2007 Honda Accord Hybrid Interior

$5,689 - $6,055

2007 Honda Accord Hybrid Interior Review

Note: This interior review was created when the 2007 Honda Accord Hybrid was new.


Interior: 7.9

The consensus on the interior of the Accord Hybrid is that it is as comfortable and accommodating as a regular Accord, and loaded with features. The Detroit News reports, "The cabin is fairly staid and conservative, which is probably not a bad thing for a family sedan competing in this segment." Upscale materials and high-end standard features also please reviewers. " From within the cabin, the Accord Hybrid looks and feels like the transition point between a volume-selling sedan and the near-luxury Acura TL," says Automobile Magazine. The Chicago Tribune adds " The hybrid spares no creature comfort or high-tech item."


The 2007 Accord Hybrid seats five, but some reviewers point out that the fifth passenger might be a tight fit. As Cars.com puts it, "The Accord Hybrid seats five -- four in comfort." Even if it is a bit snug, Automobile Magazine asserts, "there is adequate room for three-across seating" in the back.

In general, reviewers judge the Accord to be roomier than its chief competitors. Forbes finds, for instance, that "the Accord Hybrid bests the Prius in passenger volume, front legroom, headroom and hip room."

Riding should be comfortable for both the driver and passengers. Motor Trend especially likes the driver's "sophisticated" seat, adding that all seats "cradle a human body extremely well." Car and Driver also describes the driver's' seat as "well-supported, firm-cushioned," that "perfectly aligns him or her for proper pedal and steering placement."

The Accord sedan has the capacity to seat five passengers, but reviewers generally agree that it can seat no more than four passengers with optimum comfort. "Four tall adults can find happiness," in Autobytel's summation, while U.S. News reviewer Rick Newman thinks parents will appreciate the rear as "enough space in the back for two kids to be comfortable but not so much that they'll get the urge to run around."

Interior Features

"The Accord Hybrid comes one way," reports the Orlando Sentinel -- "loaded." The Fort Worth Star-Telegram suggests that "Honda has included lots of premium amenities," in part, "to try to justify the steep price increase" over a regular Accord. About.com notes, "The Hybrid is trimmed out in a manner similar to the top-of-the-line Accord EX V6." Standard features include a dual-zone climate control system, power windows and door locks, cruise control, heated front seats, two power outlets, a six-disc in-dash CD changer audio system with six speakers, satellite radio and more.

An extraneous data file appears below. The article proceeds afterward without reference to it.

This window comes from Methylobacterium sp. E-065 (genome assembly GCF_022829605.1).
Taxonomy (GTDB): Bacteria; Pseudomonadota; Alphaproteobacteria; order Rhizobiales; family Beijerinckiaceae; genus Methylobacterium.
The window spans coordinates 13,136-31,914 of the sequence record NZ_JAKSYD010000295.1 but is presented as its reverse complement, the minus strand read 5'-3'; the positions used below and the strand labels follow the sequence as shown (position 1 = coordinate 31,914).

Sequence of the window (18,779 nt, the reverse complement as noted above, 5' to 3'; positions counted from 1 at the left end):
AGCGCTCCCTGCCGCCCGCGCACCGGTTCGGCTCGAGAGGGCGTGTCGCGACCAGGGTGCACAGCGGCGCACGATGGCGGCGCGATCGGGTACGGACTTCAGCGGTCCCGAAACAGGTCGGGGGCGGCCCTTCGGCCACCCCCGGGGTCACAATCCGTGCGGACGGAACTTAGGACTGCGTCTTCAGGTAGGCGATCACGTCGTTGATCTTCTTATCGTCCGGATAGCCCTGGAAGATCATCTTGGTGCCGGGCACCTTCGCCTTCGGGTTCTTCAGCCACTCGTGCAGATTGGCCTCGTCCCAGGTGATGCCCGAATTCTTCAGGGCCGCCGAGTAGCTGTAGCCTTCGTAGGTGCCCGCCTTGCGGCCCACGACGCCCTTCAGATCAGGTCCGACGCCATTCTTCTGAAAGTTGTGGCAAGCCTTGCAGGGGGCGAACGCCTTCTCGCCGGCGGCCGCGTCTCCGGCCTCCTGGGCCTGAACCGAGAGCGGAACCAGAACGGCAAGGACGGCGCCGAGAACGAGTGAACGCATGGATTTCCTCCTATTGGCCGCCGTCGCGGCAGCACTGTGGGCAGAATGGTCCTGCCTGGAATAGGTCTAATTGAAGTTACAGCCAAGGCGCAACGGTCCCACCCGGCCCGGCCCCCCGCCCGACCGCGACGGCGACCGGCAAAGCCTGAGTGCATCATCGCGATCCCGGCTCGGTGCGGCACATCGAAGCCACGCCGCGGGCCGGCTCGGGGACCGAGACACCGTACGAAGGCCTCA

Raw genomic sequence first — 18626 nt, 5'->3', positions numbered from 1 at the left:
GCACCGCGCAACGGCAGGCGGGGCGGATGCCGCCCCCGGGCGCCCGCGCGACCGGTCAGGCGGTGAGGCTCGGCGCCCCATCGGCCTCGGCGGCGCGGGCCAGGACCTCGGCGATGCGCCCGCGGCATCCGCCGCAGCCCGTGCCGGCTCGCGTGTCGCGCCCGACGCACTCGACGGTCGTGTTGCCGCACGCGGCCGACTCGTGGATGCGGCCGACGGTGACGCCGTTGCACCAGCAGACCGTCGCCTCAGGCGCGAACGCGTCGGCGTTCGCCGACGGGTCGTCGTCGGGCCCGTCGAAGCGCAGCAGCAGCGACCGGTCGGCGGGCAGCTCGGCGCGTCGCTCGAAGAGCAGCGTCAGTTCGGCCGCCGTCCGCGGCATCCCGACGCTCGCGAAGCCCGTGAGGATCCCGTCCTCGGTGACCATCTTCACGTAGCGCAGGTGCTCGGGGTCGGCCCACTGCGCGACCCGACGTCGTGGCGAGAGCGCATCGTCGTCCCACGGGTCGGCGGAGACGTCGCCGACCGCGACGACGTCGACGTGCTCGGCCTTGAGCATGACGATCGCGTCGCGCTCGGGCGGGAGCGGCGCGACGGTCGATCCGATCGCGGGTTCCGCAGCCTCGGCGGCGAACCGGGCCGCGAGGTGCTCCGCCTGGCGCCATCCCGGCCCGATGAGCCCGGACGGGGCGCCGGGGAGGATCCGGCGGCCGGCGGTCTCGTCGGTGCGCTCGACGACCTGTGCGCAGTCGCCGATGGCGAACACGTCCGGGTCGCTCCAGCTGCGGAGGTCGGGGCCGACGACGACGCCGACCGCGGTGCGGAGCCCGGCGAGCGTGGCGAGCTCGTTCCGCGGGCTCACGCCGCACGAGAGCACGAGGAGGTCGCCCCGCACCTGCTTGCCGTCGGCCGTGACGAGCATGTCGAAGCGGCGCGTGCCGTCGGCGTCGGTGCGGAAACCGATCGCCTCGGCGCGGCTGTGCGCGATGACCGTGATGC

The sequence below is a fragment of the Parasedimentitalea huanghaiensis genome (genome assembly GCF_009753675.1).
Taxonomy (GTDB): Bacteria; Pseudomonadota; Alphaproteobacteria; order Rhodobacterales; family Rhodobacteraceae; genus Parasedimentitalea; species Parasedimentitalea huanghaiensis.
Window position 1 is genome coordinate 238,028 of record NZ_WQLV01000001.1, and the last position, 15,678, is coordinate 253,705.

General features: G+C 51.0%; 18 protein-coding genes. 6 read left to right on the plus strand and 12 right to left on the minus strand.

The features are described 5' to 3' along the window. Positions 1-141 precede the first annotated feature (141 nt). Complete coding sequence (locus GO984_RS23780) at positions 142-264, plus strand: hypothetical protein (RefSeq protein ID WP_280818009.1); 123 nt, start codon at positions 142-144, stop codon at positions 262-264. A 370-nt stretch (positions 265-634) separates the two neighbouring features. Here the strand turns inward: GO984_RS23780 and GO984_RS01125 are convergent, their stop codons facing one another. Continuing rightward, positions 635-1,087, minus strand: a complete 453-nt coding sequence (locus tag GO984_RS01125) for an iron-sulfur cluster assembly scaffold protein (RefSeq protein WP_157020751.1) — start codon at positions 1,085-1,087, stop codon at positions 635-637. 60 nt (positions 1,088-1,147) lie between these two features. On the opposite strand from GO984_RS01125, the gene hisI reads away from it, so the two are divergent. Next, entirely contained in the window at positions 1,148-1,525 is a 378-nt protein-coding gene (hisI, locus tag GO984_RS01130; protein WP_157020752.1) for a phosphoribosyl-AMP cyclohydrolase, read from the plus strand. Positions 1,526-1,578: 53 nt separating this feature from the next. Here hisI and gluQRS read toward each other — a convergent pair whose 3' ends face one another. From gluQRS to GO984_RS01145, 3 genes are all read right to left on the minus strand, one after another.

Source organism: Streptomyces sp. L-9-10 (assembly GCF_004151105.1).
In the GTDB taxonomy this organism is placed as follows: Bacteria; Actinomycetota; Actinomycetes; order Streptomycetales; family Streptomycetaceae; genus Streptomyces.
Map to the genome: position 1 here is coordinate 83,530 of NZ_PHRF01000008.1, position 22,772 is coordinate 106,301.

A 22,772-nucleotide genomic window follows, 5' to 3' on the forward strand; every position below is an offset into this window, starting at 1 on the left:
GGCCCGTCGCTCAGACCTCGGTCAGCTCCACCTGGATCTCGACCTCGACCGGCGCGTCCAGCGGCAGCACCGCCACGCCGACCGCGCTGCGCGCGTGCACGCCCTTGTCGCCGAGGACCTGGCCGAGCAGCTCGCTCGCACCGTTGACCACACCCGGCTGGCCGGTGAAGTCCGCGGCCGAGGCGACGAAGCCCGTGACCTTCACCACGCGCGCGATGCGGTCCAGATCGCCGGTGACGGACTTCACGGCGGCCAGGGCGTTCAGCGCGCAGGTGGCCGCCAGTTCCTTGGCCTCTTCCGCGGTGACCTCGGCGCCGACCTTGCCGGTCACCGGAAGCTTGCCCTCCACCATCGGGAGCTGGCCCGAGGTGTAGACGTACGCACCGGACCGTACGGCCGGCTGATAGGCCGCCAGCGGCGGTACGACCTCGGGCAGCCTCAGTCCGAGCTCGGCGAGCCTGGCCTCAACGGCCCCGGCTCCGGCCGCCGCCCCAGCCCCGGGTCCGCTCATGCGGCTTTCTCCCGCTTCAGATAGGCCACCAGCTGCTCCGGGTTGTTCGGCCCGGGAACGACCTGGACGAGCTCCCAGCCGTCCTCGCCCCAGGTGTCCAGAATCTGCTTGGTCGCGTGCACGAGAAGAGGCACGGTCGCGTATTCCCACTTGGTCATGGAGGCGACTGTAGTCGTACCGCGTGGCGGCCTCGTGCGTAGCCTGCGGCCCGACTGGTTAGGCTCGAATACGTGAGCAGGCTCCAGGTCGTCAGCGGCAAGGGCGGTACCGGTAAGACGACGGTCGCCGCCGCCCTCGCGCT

Stereo and Entertainment

The Accord Hybrid comes with the upgraded "premium stereo" with 6-disc CD changer and optional XM Satellite Radio service.

However, there was a mixed response to the upgraded 180-watt audio system. New Car Test Drive tested the stereo "on flat-out blast through the Malibu hills, engine revving to redline, windows wide open, CD celebrating Bob Marley, and even with all that exterior noise, max volume on the sound system wasn't necessary for the full effect." CNET is more critical, calling the audio quality "passable in the front seats, but mediocre in the rear seats...the stereo didn't offer great separation, instead giving a pretty muddled sound." CNET also complains that the CD player doesn't read MP3 CDs and does not feature an auxiliary audio jack. "The car seems to be focused on people who haven't gotten into digital music."


One of Kelley Blue Book's favorite features for the 2007 Honda Accord is its optional voice-activated navigation system, which The Auto Channel agrees with by noting the interface and voice control as "simple" and "intuitive." CNET adds to the praise, calling the system "one of the best in the market" and especially citing the points-of-interest database, "which includes even the smallest retail stores. This type of information is very useful for running weekend errands."

Some reviewers are less enthralled, however. The Chicago Tribune suggests "taking a pass" on it and the Los Angeles Times calls it "very sleepy," saying it takes "agonizing seconds to boot up."


Reviewers point out that the Accord Hybrid offers less cargo room than a conventional Accord. Forbes explains, "The IMA's battery pack, positioned vertically behind the rear seatback, reduces trunk space and precludes the convenient split, folding rear seatbacks found on conventional Accords," and suggests, "if you're going to carry long objects with any regularity, like skis, you might consider a roof rack."

About.com notes that "cargo capacity is shaved from 14 cubic feet down to 11.2," an area it says is "not generous, but adequate for a family vacation." As for small and incidental storage, the Accord Hybrid is well designed. The Auto Channel writes, "For inside storage there are small cupholders in the door pockets, a small cubby over the ash tray and bottoms in the door pulls."

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